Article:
For example, the FDA says that there isn’t anything wrong with BPA, that is won’t hurt people. They say there were told this by scientists. They were, BUT….

    Scientists are LITERAL. Obscenely literal. If you ask a scientist whether a certain chemical will “hurt people” they will quietly fret to themselves that they aren’t allowed to experient on actual people. When that’s over, they start trials on mice or monkeys or rabbits. They give the animals extremely high doses of the chemical and observe what happens.

    Then they make a report. No observable damage caused by BPA. Liver, kidneys, heart, pancreas, stomach, bones, etc., are all comparable to the control subject.

    They didn’t test the animals for autistic tendencies, asperger’s, tourettes, third-generation birth defects, elevated levels of estrogen in males, or 100 other things because they weren’t asked to do those tests.

    On the other hand, not all scientists are completely honest. Some can be bought by lobbyists. Everyone has a price, right?

    I’m not sure where this is going, but I, too, am tired of people who are happy to believe what they are told and to live in a world that is entirely black or white.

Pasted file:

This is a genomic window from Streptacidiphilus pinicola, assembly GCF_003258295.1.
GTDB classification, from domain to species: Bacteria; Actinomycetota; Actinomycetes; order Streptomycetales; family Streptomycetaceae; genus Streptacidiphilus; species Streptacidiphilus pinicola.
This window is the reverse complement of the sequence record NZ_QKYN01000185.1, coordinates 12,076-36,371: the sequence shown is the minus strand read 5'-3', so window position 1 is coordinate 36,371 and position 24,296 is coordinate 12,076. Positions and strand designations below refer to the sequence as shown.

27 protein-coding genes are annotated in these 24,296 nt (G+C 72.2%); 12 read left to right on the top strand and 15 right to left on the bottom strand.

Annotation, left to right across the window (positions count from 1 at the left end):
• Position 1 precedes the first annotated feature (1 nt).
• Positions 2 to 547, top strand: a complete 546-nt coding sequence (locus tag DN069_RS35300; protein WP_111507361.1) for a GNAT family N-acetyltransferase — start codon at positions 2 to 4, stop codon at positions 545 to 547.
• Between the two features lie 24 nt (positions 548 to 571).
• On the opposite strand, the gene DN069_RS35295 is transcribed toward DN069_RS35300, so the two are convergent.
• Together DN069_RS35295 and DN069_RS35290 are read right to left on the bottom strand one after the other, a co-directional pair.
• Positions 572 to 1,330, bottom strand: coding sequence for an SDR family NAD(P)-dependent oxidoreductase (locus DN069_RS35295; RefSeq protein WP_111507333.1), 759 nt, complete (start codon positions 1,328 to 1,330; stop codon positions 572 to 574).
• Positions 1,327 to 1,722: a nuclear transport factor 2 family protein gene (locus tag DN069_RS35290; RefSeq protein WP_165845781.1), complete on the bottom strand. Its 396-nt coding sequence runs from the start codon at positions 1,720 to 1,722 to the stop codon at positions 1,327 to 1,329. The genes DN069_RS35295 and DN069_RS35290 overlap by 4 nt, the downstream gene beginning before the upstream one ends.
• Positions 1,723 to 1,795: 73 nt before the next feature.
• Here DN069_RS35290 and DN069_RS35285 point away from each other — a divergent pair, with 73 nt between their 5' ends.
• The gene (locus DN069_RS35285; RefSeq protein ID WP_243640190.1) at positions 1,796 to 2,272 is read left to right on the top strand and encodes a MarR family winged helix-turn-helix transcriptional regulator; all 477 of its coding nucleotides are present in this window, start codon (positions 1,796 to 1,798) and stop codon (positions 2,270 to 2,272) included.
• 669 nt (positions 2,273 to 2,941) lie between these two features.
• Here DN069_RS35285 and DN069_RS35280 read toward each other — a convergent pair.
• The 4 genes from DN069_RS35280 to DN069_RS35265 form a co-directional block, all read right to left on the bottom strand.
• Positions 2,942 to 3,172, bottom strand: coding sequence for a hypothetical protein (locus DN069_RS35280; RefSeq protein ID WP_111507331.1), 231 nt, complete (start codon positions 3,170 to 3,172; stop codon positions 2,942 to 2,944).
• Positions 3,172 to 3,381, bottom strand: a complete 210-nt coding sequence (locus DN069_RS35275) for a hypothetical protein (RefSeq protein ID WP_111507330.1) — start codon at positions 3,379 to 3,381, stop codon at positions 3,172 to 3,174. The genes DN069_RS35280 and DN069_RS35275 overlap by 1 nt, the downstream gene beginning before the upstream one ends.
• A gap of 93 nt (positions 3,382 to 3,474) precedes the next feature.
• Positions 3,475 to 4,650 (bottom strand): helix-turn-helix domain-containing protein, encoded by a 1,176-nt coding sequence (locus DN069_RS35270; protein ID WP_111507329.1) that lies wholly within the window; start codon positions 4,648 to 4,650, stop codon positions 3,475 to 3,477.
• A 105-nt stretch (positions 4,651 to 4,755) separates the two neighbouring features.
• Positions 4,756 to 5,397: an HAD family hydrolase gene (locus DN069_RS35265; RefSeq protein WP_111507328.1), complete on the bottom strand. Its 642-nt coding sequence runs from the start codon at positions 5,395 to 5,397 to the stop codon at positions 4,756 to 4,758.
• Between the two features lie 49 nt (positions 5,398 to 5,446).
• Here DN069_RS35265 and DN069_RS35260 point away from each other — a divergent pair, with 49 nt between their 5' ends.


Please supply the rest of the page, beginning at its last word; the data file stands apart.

Reply
  3. Growing Up in the Garden

    I, too, think you should keep writing. You may be preaching to the choir, or you may not, but the choir needs a space to dialogue. My dialogue with you here in the blogosphere keeps my wheels greased (so to speak) and helps me to fine tune my arguments/understanding/philosophy. It also gives us a space to blow of some steam. Don’t back down!

    Reply
  4. The Slow Foods Mama Post author

    Thanks for the encouragement, everyone. I appreciate it. Some days its hard not to feel like a batty lady talking to herself, or like one of the good old boys on the corner with a cardboard sign preaching that the end is near!

    I’m still not sure how much of a difference I’m making, but I realized that if I don’t write, there’ll be a lot more hand gestures, and nobody wants that. 🙂

    Reply
  5. Pingback: food advocacy goals : decentralizing our food-system | The Slow Foods Mama